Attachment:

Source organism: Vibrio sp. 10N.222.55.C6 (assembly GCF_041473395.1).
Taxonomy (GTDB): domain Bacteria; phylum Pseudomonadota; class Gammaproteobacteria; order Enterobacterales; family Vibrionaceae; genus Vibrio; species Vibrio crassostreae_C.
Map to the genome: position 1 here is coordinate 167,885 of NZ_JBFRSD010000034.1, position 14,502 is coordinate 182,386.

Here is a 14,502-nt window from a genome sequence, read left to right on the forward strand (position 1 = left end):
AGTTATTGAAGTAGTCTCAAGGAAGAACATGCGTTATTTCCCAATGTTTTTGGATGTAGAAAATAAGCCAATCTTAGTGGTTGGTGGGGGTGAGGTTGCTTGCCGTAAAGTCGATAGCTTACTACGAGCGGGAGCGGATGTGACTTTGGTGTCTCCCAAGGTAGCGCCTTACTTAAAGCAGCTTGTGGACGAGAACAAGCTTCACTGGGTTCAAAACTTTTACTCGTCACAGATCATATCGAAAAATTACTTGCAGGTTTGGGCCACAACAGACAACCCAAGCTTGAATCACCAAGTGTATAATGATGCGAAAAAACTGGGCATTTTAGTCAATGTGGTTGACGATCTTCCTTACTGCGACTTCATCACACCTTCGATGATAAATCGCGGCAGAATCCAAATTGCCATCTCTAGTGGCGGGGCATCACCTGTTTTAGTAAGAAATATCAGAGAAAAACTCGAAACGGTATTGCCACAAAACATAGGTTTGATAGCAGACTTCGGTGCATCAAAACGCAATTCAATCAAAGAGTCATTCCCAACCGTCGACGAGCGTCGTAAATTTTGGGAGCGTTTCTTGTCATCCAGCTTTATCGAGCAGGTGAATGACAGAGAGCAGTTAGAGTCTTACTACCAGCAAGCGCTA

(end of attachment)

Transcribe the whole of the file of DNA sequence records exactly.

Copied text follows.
Source organism: Vibrio sp. 10N.222.55.C6 (assembly GCF_041473395.1).
Taxonomy (GTDB): domain Bacteria; phylum Pseudomonadota; class Gammaproteobacteria; order Enterobacterales; family Vibrionaceae; genus Vibrio; species Vibrio crassostreae_C.
Map to the genome: position 1 here is coordinate 167,885 of NZ_JBFRSD010000034.1, position 14,502 is coordinate 182,386.

Here is a 14,502-nt window from a genome sequence, read left to right on the forward strand (position 1 = left end):
AGTTATTGAAGTAGTCTCAAGGAAGAACATGCGTTATTTCCCAATGTTTTTGGATGTAGAAAATAAGCCAATCTTAGTGGTTGGTGGGGGTGAGGTTGCTTGCCGTAAAGTCGATAGCTTACTACGAGCGGGAGCGGATGTGACTTTGGTGTCTCCCAAGGTAGCGCCTTACTTAAAGCAGCTTGTGGACGAGAACAAGCTTCACTGGGTTCAAAACTTTTACTCGTCACAGATCATATCGAAAAATTACTTGCAGGTTTGGGCCACAACAGACAACCCAAGCTTGAATCACCAAGTGTATAATGATGCGAAAAAACTGGGCATTTTAGTCAATGTGGTTGACGATCTTCCTTACTGCGACTTCATCACACCTTCGATGATAAATCGCGGCAGAATCCAAATTGCCATCTCTAGTGGCGGGGCATCACCTGTTTTAGTAAGAAATATCAGAGAAAAACTCGAAACGGTATTGCCACAAAACATAGGTTTGATAGCAGACTTCGGTGCATCAAAACGCAATTCAATCAAAGAGTCATTCCCAACCGTCGACGAGCGTCGTAAATTTTGGGAGCGTTTCTTGTCATCCAGCTTTATCGAGCAGGTGAATGACAGAGAGCAGTTAGAGTCTTACTACCAGCAAGCGCTA